By Fanny Potkin, Tom Allard, Kate Lamb and Christopher Bing
(Reuters) -More than a dozen senior Indonesian government and military officials were targeted last year with spy software designed by an Israeli surveillance firm, according to nine people with knowledge of the matter.
Six of the individuals told Reuters they were targeted themselves.
The targets included Chief Economic Minister Airlangga Hartarto, senior military personnel, two regional diplomats, and advisers in Indonesia’s defence and foreign affairs ministries, according to the people.
Six of the Indonesian officials and advisers targeted told Reuters they received an email message from Apple Inc in November 2021 telling them that Apple believed officials were being “targeted by state-sponsored attackers.”
Apple has not disclosed the identities or number of users targeted. The company declined to comment for this story.
Apple and security researchers have said the recipients of the warnings were targeted using ForcedEntry, an advanced piece of software that has been used by Israeli cyber surveillance vendor NSO Group to help foreign spy agencies remotely and invisibly take control of iPhones. Another Israeli cyber firm, QuaDream, has developed a nearly identical hacking tool, Reuters has reported.
Reuters was unable to determine who made or used the spyware to target the Indonesian officials, whether the attempts were successful, and, if so, what the hackers might have obtained.
The attempt to target Indonesian officials, which has not previously been reported, is one of the biggest cases yet seen of the software being used against government, military and defence ministry personnel, according to cybersecurity experts.
Spokespeople for the Indonesian government, the Indonesian military, the Indonesian Defence Ministry and the Indonesian Cyber and Crypto Agency (BSSN) did not respond to requests for comments and emailed questions.
A spokesman for the Foreign Affairs Ministry said they were unaware of the case and referred Reuters to BSSN.
Alia Karenina, a spokesperson for Airlangga’s ministry, said the minister, a top ally of Indonesia’s President Joko Widodo, did not receive any notification from Apple about the attempted hack on his official email account.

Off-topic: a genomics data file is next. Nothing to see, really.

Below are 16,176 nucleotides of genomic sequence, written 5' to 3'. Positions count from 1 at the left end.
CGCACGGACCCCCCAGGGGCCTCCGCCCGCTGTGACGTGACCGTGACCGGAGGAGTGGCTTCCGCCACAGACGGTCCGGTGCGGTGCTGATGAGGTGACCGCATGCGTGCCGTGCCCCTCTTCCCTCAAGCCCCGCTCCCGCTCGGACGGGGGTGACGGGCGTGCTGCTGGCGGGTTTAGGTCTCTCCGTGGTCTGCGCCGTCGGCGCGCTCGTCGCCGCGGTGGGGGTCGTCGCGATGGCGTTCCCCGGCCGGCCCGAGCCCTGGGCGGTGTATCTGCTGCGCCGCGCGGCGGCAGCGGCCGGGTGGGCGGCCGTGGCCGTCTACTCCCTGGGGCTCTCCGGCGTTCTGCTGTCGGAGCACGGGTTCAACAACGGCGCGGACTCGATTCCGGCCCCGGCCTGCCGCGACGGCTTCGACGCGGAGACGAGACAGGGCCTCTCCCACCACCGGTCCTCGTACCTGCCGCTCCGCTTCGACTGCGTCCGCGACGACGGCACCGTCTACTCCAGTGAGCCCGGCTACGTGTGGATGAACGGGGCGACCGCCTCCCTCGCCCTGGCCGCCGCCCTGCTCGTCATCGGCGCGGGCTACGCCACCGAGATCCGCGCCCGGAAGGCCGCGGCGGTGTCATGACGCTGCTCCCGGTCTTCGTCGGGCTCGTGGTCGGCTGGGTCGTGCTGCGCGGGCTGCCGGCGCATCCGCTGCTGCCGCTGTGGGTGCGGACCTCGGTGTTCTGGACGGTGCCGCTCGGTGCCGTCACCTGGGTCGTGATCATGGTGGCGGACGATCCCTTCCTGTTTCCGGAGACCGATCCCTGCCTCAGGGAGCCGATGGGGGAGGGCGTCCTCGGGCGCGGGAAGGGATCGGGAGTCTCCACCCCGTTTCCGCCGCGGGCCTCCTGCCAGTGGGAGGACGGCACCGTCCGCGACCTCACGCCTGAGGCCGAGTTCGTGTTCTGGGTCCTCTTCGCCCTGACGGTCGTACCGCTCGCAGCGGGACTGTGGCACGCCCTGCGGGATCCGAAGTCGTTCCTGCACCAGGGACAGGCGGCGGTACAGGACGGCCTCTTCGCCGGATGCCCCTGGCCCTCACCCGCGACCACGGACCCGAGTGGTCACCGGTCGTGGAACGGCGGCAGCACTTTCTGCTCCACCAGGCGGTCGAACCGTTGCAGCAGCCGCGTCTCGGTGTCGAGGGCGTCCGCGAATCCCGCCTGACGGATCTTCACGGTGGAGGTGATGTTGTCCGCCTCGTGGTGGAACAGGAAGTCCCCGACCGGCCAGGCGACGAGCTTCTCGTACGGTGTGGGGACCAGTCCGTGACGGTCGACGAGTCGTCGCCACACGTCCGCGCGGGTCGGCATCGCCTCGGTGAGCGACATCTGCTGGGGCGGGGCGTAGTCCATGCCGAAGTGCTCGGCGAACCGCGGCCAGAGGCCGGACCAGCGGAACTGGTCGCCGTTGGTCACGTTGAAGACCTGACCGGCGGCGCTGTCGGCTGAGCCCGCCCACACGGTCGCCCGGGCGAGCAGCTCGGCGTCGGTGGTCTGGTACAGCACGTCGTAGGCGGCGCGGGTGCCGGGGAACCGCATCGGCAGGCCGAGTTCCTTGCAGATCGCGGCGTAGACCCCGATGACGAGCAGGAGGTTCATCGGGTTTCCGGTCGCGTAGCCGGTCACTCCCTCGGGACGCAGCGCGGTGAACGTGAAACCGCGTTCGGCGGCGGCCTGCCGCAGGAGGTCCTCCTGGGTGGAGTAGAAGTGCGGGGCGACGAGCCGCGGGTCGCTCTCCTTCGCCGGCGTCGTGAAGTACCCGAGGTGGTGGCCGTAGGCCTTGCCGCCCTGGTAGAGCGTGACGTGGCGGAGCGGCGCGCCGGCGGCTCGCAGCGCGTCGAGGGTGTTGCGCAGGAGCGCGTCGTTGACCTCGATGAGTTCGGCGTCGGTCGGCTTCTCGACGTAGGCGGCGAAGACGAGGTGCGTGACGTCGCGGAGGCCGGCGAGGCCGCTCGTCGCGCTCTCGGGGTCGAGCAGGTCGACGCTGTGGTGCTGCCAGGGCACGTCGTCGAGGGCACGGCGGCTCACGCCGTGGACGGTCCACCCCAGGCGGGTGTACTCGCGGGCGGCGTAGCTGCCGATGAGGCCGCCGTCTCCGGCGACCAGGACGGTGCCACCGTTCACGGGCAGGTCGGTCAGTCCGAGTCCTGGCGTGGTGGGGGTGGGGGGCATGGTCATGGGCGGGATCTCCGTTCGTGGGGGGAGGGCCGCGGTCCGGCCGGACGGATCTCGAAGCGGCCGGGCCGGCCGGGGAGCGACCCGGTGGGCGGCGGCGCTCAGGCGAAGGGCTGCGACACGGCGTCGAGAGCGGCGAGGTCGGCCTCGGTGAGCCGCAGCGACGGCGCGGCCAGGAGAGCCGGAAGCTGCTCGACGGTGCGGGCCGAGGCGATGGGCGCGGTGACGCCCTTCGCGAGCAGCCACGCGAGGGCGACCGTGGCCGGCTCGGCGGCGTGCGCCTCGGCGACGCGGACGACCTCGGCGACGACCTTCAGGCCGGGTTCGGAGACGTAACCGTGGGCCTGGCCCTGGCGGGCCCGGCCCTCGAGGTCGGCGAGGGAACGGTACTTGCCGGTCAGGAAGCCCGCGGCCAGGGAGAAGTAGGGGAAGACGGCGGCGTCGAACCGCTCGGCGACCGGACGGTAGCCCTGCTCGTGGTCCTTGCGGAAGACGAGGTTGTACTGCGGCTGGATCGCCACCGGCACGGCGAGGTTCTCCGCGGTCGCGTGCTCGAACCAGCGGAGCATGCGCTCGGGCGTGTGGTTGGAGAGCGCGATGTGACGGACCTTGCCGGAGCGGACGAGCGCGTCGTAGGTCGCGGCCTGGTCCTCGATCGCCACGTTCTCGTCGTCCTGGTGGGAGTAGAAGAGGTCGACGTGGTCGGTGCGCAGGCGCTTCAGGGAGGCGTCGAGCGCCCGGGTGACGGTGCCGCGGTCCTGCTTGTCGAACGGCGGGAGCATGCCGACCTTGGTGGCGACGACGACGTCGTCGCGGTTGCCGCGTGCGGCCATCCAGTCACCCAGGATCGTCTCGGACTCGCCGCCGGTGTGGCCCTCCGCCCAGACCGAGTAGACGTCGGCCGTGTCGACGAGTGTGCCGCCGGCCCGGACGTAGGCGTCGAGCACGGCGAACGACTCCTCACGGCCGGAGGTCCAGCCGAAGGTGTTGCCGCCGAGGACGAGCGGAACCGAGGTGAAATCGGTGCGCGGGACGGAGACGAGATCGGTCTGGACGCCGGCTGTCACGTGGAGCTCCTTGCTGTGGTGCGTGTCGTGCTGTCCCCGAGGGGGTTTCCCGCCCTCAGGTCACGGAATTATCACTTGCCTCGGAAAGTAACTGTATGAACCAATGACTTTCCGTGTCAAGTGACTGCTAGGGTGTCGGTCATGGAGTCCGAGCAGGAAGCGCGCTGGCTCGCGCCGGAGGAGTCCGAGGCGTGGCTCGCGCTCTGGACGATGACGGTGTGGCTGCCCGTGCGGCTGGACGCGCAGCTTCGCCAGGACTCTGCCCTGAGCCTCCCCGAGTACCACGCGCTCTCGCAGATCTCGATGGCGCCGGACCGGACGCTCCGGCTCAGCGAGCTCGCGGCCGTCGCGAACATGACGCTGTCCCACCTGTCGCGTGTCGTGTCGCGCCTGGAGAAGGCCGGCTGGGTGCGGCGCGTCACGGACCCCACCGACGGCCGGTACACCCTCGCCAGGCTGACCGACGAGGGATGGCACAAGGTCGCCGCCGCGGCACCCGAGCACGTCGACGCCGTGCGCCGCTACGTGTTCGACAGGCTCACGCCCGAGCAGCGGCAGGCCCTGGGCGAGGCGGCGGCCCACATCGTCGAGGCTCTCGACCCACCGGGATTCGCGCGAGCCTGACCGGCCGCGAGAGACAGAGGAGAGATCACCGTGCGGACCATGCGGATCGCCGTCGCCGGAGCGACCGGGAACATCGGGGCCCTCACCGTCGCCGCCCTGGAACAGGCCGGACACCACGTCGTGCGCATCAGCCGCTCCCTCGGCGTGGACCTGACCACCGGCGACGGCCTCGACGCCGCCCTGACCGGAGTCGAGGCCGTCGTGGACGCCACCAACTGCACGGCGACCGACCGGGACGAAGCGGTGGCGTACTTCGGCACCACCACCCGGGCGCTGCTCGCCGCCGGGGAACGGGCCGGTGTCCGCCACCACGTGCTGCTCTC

She said the minister has not installed his official email on his personal phone and uses multiple mobile devices. Alia did not respond to questions on whether other emails used by Airlangga received a warning from Apple.
The use of ForcedEntry, which exploits a flaw in iPhones through a new hacking technique that requires no user interactions, was made public by cybersecurity watchdog Citizen Lab in September 2021. Google security researchers described it as the “most technically sophisticated” hacking attack they had ever seen, in a company blog post published in December.
Apple patched the vulnerability in September last year and in November started sending notification messages to what it called a “small number of users that it discovered may have been targeted.”
In response to Reuters questions, an NSO spokesperson denied the company’s software was involved in the targeting of Indonesian officials, dismissing it as “contractually and technologically impossible,” without specifying why. The company, which does not disclose the identity of its customers, says it sells its products only to “vetted and legitimate” government entities.
QuaDream did not respond to requests for comment.
In addition to the six officials and advisers who told Reuters they were targeted, a director at a state-owned Indonesian firm that provides weapons to the Indonesian army got the same message from Apple, according to two people with knowledge of the matter. The people asked not to be identified due to the sensitivity of the matter. The company director did not respond to requests for comment.
Within weeks of Apple’s notification in November last year, the U.S. government added NSO to the Department of Commerce’s ‘entity list,’ which makes it harder for U.S. companies to do business with it, after determining that the firm’s phone-hacking technology had been used by foreign governments to “maliciously target” political dissidents around the world.
(Reporting by Fanny Potkin in Singapore, Tom Allard in Jakarta, Kate Lamb in Sydney and Christopher Bing in Washington; Additional reporting by Jakarta bureau; Editing by Bill Rigby)